I know only one thing about mono, it doesn't support windows forms. if you build up a gui app, you have to use "GTK#" and that's mean bye bye visual studio.
Mono was built mainly for use on non-Win platforms, iirc.  You don't need visual studio for any of this stuff anyway. 

Is .net actually used in phones now?  It's so big, even the compact version, that I last recall it wasn't used in phones, not that I've followed it or anything.
Posted on 2006-07-23 19:12:57 by drhowarddrfine

What about WindowsForms toolkit? Not complete windows forms API implementation, but it seems to provide all the basic stuff.

Hmmm, I hadn't been heard that until you told. I will take a look
Posted on 2006-07-24 02:02:37 by Dite



I wonder how mono's stats are.

I know only one thing about mono, it doesn't support windows forms. if you build up a gui app, you have to use "GTK#" and that's mean bye bye visual studio.
Mono was built mainly for use on non-Win platforms, iirc.?  You don't need visual studio for any of this stuff anyway.? 


Mono can still be useful for windows users that don't have the money for visual studio (and don't want to use VS Express for some version), or those open source zealots that won't use any commercial software.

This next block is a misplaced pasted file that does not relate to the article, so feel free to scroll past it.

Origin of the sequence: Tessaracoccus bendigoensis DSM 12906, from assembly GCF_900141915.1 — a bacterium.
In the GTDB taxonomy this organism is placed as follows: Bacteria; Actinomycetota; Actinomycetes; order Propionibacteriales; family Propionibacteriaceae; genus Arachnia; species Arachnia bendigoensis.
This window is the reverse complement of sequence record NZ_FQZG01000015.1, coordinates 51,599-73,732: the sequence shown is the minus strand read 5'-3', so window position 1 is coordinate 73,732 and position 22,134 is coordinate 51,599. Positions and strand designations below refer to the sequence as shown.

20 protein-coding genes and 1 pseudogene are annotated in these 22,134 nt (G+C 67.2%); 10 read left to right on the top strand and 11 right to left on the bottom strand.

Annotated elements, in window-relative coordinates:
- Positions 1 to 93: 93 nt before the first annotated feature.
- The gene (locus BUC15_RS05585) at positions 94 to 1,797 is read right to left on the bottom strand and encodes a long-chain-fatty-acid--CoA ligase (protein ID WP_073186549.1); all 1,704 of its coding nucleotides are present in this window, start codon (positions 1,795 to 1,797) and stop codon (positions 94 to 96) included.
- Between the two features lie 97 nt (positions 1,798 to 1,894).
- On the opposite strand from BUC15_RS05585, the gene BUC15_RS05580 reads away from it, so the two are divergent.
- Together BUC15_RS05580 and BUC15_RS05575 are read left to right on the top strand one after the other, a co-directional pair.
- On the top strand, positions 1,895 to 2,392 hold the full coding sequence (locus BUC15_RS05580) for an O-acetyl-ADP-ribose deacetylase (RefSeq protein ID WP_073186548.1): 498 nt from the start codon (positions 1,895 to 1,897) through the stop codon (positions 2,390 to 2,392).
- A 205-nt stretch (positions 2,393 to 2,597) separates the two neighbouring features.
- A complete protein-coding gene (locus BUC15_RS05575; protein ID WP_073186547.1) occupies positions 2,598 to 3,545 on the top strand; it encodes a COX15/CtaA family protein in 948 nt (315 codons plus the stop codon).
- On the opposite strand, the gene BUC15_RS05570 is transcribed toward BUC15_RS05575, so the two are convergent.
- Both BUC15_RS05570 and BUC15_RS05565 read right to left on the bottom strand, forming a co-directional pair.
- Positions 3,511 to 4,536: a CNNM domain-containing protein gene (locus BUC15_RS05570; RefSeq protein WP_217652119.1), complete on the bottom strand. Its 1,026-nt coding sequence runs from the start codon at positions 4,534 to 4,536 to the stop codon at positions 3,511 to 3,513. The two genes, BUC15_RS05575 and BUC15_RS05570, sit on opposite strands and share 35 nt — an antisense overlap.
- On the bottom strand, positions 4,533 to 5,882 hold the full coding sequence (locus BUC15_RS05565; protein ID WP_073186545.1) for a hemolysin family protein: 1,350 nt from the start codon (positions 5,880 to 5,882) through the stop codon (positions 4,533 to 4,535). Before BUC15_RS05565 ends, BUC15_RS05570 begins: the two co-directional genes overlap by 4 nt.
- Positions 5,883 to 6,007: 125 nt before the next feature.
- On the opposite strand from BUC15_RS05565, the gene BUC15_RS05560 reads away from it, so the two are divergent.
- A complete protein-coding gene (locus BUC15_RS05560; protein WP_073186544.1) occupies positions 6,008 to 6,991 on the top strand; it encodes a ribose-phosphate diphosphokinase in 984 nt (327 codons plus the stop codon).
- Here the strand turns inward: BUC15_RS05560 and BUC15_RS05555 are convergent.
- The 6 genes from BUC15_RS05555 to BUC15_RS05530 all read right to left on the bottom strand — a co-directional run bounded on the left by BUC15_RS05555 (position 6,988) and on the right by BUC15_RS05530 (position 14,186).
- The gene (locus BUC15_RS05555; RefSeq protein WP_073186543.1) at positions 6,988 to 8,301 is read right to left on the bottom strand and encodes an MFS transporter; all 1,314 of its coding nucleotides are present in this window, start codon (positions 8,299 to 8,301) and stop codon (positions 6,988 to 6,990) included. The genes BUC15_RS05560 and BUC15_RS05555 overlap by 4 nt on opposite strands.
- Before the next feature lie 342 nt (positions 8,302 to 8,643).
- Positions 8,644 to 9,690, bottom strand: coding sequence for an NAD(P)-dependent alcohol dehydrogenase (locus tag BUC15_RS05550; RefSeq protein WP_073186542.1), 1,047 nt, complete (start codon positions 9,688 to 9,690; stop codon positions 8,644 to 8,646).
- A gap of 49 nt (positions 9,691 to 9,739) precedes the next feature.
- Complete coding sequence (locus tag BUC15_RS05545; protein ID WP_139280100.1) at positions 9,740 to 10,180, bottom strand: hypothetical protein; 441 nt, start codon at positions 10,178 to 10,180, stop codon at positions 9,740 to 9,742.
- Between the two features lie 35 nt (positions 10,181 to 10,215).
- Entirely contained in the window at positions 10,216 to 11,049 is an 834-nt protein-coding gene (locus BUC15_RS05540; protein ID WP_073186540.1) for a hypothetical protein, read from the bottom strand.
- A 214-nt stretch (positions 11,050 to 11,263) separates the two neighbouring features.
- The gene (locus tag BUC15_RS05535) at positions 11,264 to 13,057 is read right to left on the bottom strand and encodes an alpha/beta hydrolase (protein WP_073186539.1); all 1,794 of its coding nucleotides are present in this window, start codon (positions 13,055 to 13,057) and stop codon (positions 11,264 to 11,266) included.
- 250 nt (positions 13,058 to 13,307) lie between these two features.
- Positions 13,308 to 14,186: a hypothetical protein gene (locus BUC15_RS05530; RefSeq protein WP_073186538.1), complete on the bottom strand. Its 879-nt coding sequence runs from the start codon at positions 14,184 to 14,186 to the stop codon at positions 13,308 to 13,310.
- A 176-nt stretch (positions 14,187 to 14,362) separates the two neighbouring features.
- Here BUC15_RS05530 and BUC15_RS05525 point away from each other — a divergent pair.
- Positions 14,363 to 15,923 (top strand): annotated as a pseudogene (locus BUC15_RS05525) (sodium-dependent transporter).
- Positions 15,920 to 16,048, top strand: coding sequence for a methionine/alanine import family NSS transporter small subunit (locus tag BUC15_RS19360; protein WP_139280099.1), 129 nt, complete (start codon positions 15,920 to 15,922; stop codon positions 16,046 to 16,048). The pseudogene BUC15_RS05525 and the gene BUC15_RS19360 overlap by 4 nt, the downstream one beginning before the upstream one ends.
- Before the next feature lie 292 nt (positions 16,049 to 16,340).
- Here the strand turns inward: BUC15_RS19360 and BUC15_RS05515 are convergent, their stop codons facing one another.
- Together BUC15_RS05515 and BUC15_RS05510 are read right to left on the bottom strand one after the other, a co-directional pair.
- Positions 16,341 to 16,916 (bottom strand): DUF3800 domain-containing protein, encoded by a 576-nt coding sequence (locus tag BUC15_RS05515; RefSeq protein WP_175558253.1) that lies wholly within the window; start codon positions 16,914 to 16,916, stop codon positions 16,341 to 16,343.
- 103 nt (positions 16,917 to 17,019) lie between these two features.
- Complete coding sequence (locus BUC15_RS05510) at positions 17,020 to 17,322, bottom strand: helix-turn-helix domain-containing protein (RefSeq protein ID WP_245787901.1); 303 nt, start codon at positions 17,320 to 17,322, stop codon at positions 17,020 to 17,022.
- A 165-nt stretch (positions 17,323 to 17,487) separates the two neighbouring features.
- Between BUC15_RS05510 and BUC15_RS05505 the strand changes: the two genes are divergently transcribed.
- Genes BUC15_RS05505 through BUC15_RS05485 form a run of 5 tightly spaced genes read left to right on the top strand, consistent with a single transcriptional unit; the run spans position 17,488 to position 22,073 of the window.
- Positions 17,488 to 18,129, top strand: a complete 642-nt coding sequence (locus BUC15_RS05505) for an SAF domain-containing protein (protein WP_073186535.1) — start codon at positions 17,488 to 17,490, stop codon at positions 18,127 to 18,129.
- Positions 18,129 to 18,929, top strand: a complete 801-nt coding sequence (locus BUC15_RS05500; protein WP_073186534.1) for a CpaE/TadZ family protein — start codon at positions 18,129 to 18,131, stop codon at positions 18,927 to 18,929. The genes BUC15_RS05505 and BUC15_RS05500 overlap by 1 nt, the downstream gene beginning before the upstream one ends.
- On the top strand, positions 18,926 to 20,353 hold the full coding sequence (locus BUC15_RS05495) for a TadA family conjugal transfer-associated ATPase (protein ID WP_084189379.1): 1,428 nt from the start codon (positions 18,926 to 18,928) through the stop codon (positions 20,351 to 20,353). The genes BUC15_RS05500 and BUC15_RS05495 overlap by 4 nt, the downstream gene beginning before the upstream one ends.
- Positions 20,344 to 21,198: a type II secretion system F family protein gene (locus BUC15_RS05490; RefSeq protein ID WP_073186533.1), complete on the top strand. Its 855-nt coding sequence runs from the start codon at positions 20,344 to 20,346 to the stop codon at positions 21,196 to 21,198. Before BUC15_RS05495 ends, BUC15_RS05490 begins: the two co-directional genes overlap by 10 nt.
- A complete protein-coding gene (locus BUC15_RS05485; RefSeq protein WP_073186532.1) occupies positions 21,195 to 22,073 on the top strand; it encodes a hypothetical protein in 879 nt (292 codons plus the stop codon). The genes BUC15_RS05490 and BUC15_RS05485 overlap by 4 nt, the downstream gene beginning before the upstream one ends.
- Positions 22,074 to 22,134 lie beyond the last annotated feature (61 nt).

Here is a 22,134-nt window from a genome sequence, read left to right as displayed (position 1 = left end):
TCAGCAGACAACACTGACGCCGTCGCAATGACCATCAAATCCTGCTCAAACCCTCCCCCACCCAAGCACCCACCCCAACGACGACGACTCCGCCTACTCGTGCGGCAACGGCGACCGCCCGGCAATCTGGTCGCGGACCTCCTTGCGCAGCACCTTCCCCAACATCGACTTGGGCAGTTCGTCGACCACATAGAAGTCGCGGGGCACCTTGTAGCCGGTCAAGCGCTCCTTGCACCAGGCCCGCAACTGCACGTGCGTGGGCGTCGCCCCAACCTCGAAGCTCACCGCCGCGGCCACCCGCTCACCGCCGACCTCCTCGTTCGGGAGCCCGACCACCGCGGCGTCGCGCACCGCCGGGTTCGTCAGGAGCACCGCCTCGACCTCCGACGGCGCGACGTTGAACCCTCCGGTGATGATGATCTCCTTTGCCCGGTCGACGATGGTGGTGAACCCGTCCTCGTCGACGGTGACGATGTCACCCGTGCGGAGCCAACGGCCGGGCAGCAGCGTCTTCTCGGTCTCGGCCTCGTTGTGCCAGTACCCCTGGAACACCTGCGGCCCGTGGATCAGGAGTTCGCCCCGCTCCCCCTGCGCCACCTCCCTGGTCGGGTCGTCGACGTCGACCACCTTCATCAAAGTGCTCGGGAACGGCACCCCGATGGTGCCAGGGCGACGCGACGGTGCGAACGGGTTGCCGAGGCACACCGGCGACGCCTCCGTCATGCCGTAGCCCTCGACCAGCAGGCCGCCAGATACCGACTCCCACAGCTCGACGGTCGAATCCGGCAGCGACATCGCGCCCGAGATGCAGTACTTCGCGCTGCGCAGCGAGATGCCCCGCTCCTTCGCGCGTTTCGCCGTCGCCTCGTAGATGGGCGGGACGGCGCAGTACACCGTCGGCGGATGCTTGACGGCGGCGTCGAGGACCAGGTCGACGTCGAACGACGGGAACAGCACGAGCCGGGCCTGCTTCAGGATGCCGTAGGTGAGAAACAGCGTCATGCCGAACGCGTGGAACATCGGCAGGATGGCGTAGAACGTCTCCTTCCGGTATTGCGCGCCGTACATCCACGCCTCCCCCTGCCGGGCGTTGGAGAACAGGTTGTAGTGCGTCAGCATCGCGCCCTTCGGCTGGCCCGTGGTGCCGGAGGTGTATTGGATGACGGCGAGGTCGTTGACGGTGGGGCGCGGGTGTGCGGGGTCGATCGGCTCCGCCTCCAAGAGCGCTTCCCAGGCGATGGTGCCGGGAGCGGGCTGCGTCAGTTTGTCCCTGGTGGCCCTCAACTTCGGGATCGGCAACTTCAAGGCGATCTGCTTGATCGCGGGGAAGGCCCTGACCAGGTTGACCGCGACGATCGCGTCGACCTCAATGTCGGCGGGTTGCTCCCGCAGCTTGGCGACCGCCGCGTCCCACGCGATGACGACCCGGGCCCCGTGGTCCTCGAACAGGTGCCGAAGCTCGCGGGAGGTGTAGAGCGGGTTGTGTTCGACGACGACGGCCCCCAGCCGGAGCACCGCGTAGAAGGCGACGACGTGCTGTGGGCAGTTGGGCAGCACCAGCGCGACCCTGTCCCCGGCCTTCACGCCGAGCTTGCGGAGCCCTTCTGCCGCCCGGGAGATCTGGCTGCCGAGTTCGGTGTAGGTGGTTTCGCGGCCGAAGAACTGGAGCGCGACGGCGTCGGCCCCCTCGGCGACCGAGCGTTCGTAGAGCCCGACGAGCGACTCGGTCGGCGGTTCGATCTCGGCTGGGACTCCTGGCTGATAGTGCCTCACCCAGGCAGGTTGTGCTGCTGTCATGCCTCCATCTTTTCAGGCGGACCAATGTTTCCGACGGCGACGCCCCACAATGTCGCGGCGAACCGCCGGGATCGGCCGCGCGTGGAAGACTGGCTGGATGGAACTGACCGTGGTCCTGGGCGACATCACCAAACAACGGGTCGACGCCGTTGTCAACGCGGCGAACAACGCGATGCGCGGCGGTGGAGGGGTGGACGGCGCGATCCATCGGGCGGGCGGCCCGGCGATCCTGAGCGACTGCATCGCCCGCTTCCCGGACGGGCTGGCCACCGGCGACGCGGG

Posted on 2006-07-24 05:42:56 by f0dder
A colleague at the PDA-software company that I work at, said mobile Windows OS has .NET and .... MFC in ROM. (yeah, I couldn't believe MFC is alive). Still, on those devices (with 32,64 or 128MB RAM), you usually would run 1-2 tasks (can be managed-apps), and 1 mp3 player (usually written in pure C). Though, I've never played with a mobile WinOS device yet - to verify speed/footprint.
Posted on 2006-07-29 13:02:01 by Ultrano
We use some devices with Windows Mobile at my work (www.DPDdk.dk) for barcode scanning and customer/package lists and such... seems like a pretty nice use for embedded windows, the UI is a lot nicer to use than the old (15 years old?) hardware we used to have.

It's a bit slow at times, though, but I dunno if that's because of windows or the scan software itself.
Posted on 2006-07-30 11:30:10 by f0dder
At "Windows Forms 2.0 Programming By Chris Sells, Michael Weinhardt", I found an interessting comparation chart.


Posted on 2006-08-07 06:07:59 by Dite